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Making the Right Decisons

Do You Need A Financial Planner?

How do you know if you're prepared to do it yourself or if you need the services of an expert? Ask yourself the following questions.

  • Do you think you are you paying too much in taxes?
  • Do you lose sleep when you hear news that may affect your portfolio?
  • Are you concerned you won't have enough to retire comfortably?
  • Are you making charitable donations in the most tax effective manner possible?
  • Are you confused about conflicting information or advice?
  • Is dealing with your personal finances too time consuming?
  • Does something always seem to get in the way of saving?
  • Are you unsure about where to invest your money?
  • Do you worry you won't be able to retire when you want to?
  • Do you wonder if you have enough or too much life insurance?
  • Do you worry about what will happen if you become disabled or critically ill?
  • Are you concerned about the longevity of your business if your health suffers?
  • Is it important to you to leave a legacy?
  • Are you worried that not having an estate plan may unduly affect your children/assets?

If you answered "yes" to one or more of the above questions, you could definitely benefit from expert financial advice. Whether you're planning for retirement, setting savings goals, arranging your will or estate, or managing your day-to-day finances, the expertise of a qualified financial planner can help you ensure you're taking the right steps.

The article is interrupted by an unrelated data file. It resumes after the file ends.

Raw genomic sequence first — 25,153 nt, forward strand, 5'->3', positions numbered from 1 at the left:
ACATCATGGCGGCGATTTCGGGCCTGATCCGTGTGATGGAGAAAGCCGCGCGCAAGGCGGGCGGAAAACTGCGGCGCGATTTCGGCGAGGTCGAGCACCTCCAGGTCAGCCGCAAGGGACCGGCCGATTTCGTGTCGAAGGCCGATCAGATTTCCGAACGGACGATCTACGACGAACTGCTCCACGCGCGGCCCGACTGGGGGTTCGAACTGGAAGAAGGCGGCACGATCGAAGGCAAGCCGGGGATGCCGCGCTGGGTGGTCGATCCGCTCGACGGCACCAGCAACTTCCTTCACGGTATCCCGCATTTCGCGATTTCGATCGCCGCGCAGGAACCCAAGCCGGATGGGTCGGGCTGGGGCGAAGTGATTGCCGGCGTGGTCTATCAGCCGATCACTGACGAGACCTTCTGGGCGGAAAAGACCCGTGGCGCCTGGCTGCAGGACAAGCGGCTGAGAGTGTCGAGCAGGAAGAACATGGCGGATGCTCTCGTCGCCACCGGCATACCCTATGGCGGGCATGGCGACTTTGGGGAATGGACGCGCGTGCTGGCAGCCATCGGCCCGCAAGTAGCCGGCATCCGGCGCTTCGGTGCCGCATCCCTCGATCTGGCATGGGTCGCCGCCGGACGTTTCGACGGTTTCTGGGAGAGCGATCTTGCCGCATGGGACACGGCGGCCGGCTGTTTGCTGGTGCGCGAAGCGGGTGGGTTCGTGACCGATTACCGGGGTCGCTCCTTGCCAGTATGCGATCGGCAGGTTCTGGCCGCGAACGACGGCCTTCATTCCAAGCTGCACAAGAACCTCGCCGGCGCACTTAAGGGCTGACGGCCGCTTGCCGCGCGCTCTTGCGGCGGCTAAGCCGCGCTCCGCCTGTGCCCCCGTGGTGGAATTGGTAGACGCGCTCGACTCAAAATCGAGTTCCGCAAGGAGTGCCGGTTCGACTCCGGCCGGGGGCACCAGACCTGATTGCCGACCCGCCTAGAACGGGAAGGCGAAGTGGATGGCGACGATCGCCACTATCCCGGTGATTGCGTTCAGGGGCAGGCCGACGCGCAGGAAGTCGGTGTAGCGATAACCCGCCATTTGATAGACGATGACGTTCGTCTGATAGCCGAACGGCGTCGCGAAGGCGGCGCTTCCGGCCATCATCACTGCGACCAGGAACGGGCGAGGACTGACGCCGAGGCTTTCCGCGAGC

The Right Relationship

Work with someone who is knowledgeable, professional, and qualified. Criteria you need to feel comfortable and confident that your planner is working with your best interests in mind...

There are several criteria you should consider when choosing a financial planner. You will want to work with someone who is knowledgeable, professional, and qualified, and with whom you feel comfortable and confident that they are working with your best interests in mind. Things you should keep in mind are...

  • experience
  • qualifications
  • types of services offered
  • the approach or philosophy of the financial planner
  • how the fees are charged and what amount is received by the planner
  • the size of their practice

To ensure if LCM is the right financial planning company for you, be sure to visit the "About Us" section of our site. Here we explain everything you need to know about our working relationship, services and philosophy. If you still have questions, be sure to call or send us an email. And remember, the first meeting is complimentary, so you can be sure that this will be the right relationship for you.

Getting Started

There are many things that you can do to get started on the path that is right for you. Within the "Making The Right Decisions" section of our website we walk you through some of the thought processes. How to determine if you need a financial planner, how to determine which planner is right for you and what you should know about financial planners. We also offer you direction on how to determine your goals and your comfort zone. But really, what we need to do is sit down and have a conversation - one that allows you to express your needs and your goals in your own way.

The initial meeting is complimentary to give you the time and first-hand knowledge you need to decide if we are right for you. So don't hesitate, just give us a call, or send us an email. We'll help get you there.

Louisa C. Majoros, BBE, CFP, R.F.P.



Risk Tolerance Questionnaire